Amazing! Just days after ruling that Roundup weed killer was a “substantial factor” in causing plaintiff Edwin Hardeman to develop cancer, the same jury awarded him $80 million in damages.
This case is the second to go to trial against Monsanto (now owned by Bayer) for its failure to warn about the deadly dangers of using the glyphosate-based herbicide. Thousands of people are bringing claims similar to Hardeman’s, alleging that Roundup use causes users to develop non-Hodgkins lymphoma and other cancers. Hardeman’s complaint notes that he had used Roundup on his 56-acre property for more than 20 years. He was diagnosed with non-Hodgkins lymphoma in February 2015.
Jennifer Moore, who serves as co-lead counsel in the litigation with Aimee Wagstaff, called the verdict history making. “Today the jury sent a message loud and clear that companies should no longer put products on the market for anyone to buy without being truthful, without testing, and without warning if it causes cancer,” Jennifer said. “They chose not to tell the American public and they chose not to tell the world that their product was dangerous and today the jury held unanimously that that was wrong, it was deceitful and it was malicious.”
Last summer, Monsanto requested the cases be dismissed altogether, a motion which Judge Vince Chhabria denied. One month later, the first case to go to trial resulted in a $289 million verdict for a school groundskeeper who developed terminal non-Hodgkin’s lymphoma.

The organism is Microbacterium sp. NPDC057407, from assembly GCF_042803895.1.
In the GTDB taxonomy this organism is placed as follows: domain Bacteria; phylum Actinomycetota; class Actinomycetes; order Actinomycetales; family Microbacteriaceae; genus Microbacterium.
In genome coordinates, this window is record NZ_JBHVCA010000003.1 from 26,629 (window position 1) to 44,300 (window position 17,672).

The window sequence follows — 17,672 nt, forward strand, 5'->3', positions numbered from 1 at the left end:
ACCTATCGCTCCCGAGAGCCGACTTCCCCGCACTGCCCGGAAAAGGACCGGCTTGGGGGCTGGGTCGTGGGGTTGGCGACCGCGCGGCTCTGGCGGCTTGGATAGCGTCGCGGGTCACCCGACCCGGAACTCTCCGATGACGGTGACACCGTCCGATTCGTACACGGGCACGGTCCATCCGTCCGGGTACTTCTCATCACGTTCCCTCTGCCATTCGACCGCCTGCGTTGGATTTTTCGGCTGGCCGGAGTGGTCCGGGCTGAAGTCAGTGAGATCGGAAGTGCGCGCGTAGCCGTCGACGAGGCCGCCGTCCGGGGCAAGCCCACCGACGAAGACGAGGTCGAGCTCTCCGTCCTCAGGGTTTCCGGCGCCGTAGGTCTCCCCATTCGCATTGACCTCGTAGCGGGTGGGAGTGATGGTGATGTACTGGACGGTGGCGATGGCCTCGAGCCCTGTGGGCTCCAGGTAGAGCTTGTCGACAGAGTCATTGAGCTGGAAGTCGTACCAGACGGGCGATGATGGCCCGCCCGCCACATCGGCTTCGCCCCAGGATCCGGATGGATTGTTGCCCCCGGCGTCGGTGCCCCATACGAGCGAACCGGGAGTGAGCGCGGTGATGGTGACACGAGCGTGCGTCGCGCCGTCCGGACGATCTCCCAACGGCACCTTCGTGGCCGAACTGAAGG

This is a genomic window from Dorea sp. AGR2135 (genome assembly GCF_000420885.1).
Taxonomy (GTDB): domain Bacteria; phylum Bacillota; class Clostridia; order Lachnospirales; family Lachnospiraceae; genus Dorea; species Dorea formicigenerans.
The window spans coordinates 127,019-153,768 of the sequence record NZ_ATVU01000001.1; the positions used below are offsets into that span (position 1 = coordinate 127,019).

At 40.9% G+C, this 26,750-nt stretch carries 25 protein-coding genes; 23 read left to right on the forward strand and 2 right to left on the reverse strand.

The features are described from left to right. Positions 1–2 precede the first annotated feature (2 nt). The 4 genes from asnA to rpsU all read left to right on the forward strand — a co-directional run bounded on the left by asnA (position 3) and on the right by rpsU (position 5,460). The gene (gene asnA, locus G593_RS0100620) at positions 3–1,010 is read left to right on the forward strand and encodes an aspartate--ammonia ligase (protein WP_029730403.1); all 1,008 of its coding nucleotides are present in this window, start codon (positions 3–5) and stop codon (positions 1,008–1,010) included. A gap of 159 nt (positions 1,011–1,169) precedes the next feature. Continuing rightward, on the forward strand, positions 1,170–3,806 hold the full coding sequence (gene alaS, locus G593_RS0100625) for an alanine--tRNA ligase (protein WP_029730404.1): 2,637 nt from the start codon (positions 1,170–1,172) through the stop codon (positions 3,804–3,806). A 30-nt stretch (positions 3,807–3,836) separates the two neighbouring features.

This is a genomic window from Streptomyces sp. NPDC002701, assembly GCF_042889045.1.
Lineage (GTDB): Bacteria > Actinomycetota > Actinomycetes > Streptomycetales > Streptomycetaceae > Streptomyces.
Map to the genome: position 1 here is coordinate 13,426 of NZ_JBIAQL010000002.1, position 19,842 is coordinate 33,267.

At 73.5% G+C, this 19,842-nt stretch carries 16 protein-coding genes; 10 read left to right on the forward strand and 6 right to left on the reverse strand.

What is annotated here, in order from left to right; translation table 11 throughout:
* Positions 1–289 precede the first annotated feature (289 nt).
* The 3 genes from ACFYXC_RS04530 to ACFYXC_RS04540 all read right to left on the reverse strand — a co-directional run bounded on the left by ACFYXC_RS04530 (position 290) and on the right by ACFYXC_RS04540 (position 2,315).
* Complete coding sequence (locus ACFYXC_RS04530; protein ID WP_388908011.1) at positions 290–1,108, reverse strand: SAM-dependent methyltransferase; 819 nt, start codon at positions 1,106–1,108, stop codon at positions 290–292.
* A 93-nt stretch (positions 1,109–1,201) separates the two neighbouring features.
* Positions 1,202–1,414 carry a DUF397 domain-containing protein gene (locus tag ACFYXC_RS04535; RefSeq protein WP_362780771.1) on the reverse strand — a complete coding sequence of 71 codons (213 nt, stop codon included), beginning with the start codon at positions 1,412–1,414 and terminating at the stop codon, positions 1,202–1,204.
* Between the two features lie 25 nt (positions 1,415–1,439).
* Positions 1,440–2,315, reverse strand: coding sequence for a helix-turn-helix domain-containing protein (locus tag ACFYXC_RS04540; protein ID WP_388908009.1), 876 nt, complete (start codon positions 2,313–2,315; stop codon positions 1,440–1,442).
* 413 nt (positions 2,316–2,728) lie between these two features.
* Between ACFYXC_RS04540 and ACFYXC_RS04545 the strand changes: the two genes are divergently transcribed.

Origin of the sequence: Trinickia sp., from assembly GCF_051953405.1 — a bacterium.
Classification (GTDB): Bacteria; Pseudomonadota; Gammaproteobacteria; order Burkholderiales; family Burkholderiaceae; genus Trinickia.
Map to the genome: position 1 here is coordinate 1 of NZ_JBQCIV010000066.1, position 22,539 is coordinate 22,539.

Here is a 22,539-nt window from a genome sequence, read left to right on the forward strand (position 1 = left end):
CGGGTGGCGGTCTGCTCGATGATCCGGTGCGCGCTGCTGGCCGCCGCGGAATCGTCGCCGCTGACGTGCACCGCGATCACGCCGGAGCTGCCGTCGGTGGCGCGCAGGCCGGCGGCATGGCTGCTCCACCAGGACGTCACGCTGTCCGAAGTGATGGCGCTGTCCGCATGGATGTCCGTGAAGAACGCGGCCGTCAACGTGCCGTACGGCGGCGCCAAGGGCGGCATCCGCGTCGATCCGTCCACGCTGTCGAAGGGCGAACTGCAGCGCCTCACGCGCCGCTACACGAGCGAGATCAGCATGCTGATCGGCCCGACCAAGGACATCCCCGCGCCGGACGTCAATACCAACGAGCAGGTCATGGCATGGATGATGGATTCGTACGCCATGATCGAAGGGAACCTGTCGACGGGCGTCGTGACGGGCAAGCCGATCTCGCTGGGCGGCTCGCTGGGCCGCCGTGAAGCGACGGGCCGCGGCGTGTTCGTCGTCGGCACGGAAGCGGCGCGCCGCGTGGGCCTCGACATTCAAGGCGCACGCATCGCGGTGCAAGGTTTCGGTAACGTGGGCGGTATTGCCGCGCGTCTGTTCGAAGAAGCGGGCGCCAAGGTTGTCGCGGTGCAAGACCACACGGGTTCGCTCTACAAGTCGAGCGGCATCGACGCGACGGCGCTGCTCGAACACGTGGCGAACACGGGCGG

We at Milestone commend the outstanding legal work that Jennifer, Aimee, and the rest of the plaintiffs’ trial team continue to provide. To echo Jennifer’s comment, victories like this show large corporations like Bayer that they will answer for their negligence in allowing their products to threaten people’s lives without warning.
A West Point graduate where he served as captain and military aviator, John Bair continues his commitment to our country through his efforts within the settlement planning industry. He has represented families of victims lost in the Flight 3407 crash, offered pro bono services to the families of 9/11 victims and drafted the first consumer protection bill for plaintiffs (H.R. 3699).